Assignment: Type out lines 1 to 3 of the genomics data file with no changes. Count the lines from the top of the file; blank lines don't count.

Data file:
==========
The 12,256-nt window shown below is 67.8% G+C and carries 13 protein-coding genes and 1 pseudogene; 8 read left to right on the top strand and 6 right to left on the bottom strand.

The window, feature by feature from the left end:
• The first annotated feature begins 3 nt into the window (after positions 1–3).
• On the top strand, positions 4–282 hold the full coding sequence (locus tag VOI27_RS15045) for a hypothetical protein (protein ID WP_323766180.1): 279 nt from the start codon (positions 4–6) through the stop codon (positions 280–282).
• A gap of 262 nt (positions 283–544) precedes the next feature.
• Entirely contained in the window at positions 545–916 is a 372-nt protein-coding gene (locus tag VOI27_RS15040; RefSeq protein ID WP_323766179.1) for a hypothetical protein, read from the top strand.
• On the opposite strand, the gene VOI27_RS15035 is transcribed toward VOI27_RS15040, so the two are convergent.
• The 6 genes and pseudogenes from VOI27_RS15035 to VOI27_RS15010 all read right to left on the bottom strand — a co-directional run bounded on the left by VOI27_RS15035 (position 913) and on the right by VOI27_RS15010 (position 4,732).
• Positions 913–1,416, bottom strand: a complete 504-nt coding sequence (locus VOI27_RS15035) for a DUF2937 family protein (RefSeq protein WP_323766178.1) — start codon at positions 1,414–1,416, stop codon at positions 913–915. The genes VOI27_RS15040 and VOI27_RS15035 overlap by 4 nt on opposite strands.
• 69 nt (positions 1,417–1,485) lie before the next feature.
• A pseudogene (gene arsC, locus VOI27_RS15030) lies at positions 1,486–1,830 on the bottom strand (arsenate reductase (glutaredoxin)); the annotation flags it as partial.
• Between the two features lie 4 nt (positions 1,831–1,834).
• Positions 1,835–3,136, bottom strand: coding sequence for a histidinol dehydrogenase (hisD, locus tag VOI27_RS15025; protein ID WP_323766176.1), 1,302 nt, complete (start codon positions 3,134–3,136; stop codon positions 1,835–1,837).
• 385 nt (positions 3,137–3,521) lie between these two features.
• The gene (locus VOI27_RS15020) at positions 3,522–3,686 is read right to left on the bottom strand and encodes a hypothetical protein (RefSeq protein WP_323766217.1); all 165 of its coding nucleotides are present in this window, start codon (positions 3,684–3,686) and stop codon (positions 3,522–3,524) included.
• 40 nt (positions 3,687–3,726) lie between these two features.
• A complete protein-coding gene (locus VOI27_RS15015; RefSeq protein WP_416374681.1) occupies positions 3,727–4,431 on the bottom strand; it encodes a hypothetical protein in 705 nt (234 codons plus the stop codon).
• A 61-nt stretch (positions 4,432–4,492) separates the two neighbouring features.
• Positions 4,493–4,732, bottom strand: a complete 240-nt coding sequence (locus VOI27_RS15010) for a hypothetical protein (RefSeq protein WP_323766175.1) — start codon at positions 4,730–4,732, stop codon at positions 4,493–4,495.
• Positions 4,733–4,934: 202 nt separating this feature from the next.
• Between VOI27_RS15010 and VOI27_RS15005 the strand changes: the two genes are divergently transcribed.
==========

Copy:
The 12,256-nt window shown below is 67.8% G+C and carries 13 protein-coding genes and 1 pseudogene; 8 read left to right on the top strand and 6 right to left on the bottom strand.

The window, feature by feature from the left end:
• The first annotated feature begins 3 nt into the window (after positions 1–3).